Jan/Feb President’s Report

19 01 2011

I’m biased of course, but I thought the whole convention went really well. Speakers were really good and had important topics to discuss. Entertainment was really good.

I liked the timing of an early December convention and all of the comments that I received echoed those thoughts.

The Popper’s discussed the depopulation of the High Plains and rural Kansas. An extremely timely topic with school consolidations again in the news as our population shifts to more urban areas here in Kansas.

I received a phone call a couple of weeks before convention from a feller named Wil Hylton, a journalist for Harpers Magazine out of New York City requesting the opportunity to come to our convention to cover it.

He is writing a story looking at the de-population of the High Plains and the social implications of this as multi-generation families are looking at being slowly re-populated elsewhere from where the traditional family roots are.

As we discussed how best to explore this topic in Kansas what we worked out was that he would come to our convention and then he would have to give me a couple of days to get caught up with some farming and then we would do a road trip to western Kansas and visit with farm families one-on-one in a target area that ran from Oakley, to Weskan, to Scott City, to Healy.

Convention worked well, then on Monday Wil accompanied me on a road trip with the old truck to deliver a load of Red Clover seed to the cleaner. Tuesday we sold calves at St. Marys, then Tuesday evening we started west.

Wil had several interviews lined up, all of whom I thought represented the different facets of western Kansas pretty well.

One very modern farmer probably about my age, who now farmed what several farmers did in the not-to-distant past, was in the process of trying to buy more land as the next generation was joining he and his wife on the farm.

This farmer was also very involved in the local school and was VERY proud of the kids, the facility and the faculty.

As we visited in the school hall Wil asked the farmer how much bigger he needed to get for all of them to make a living from the farm.

He told Wil that they would probably have to at least double in size.

Wil asked him how him doubling his farm operation would affect this school.

The farmer responded that it wasn’t good for the school but he was going to do whatever he had to do to supply a living on his farm for their family.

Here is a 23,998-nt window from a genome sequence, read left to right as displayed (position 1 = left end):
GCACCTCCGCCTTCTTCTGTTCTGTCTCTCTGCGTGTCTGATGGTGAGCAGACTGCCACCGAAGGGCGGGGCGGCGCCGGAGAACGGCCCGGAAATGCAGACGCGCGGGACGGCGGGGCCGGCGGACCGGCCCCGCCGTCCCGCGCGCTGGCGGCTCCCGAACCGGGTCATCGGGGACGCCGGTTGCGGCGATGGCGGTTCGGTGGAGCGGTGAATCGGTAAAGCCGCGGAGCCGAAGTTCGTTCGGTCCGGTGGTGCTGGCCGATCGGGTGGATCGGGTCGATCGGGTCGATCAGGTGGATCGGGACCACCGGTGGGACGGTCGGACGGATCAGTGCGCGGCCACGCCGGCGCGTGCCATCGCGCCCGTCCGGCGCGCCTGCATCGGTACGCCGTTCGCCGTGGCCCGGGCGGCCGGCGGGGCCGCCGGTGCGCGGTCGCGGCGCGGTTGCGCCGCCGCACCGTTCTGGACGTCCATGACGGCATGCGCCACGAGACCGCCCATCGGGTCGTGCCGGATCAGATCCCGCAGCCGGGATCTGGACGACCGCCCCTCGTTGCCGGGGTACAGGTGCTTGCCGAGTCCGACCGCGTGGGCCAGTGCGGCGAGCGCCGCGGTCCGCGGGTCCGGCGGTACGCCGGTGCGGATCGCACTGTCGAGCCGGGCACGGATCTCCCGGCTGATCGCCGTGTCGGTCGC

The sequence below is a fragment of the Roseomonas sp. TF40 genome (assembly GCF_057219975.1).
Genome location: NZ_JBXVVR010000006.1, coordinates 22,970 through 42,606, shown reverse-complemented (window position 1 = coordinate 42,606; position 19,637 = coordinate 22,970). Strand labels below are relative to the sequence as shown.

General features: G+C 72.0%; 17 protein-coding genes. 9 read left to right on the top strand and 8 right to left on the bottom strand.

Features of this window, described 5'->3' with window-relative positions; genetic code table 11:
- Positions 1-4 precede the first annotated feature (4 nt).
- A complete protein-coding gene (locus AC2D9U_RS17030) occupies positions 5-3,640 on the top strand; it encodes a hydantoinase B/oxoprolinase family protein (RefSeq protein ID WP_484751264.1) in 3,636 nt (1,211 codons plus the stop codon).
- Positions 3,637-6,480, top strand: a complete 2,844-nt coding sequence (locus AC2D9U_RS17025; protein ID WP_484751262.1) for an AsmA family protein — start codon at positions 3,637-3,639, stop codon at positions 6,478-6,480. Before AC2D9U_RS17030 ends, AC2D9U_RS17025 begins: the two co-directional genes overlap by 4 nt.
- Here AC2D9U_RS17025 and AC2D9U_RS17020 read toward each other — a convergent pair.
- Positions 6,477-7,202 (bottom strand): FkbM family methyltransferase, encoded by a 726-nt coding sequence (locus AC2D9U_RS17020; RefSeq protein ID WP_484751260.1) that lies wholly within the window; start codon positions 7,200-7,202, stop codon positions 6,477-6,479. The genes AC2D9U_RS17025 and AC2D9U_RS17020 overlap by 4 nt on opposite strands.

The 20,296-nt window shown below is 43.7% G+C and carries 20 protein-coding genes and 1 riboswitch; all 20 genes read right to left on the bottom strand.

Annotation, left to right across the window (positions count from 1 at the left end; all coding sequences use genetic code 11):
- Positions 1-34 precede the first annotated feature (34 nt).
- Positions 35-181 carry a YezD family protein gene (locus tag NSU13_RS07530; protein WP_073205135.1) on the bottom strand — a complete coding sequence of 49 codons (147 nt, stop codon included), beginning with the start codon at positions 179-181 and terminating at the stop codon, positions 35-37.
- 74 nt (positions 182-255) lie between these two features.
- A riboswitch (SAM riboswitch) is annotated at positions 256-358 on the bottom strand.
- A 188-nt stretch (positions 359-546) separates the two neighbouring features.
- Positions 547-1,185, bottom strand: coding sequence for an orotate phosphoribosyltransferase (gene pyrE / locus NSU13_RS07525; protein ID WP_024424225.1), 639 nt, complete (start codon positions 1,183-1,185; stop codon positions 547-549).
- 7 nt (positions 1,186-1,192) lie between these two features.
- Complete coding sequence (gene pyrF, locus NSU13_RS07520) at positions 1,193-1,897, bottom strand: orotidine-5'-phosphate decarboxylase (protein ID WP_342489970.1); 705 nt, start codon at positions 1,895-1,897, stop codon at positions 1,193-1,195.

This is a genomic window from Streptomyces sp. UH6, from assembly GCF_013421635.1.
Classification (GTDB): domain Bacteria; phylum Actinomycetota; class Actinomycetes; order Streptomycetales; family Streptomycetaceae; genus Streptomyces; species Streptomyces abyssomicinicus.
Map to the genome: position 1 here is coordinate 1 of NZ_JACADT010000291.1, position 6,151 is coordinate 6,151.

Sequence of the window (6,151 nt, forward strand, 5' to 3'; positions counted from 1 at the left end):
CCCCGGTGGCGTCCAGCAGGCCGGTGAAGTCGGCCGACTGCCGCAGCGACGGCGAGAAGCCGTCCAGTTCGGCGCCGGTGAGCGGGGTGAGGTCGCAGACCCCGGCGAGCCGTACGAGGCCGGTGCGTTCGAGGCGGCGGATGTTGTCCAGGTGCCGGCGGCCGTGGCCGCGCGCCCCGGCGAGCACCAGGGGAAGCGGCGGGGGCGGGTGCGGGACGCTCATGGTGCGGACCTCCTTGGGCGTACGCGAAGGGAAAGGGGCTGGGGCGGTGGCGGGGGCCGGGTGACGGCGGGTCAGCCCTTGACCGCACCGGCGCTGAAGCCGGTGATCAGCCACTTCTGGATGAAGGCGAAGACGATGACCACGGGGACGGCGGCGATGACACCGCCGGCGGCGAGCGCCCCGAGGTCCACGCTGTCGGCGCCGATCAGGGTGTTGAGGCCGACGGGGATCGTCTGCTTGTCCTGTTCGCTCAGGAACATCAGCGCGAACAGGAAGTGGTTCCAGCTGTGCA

I didn’t begrudge his comments at all. I would probably do the same thing if I was in his situation, but it doesn’t bode well for the future of the rural communities of western Kansas.

On another note I just snuck back home Sunday from Denver right before our blizzard hit here from attending the annual meeting of the High Plains Food Co-op.

Kansas Farmers Union is one of the charter members of the co-op which is a group of niche producers in NW Kansas, NE Colorado, and SW Nebraska. Our NW state director for KFU, Chris Schmidt from Oberlin, is the president of the co-op and is doing a great job.

Their customer base is the front range and orders for their products are taken on-line and then delivered on scheduled routes to designated delivery points where the customers come and pick up their ordered products. I was shocked last year at the meeting when it was reported that their annual sales for 09 exceeded $29,000!

The co-op was hardly off the ground! I was REALLY shocked this year when reported sales for 2010 exceeded $49,000! Trend lines are suggesting that they should double in size again by next year!

Kansas Farmers Union had a very, very small role in the development of this co-op with almost all credit due to the producers themselves and Rocky Mountain Farmers Union but what little influence we had in the development of it I will gladly grab, because in the role I have to play so often in agricultural politics of Kansas it is in a very minority position, when I get a chance to feel good about something I’m going to grab it with both arms and hang on!

Anyhow, where else would I have had a chance to taste Yak meat???

You-all need to check out a funny moment for KFU and Jay Leno. He’s making fun of what he considers a slip reporting the Smith County Farmers Union meeting…





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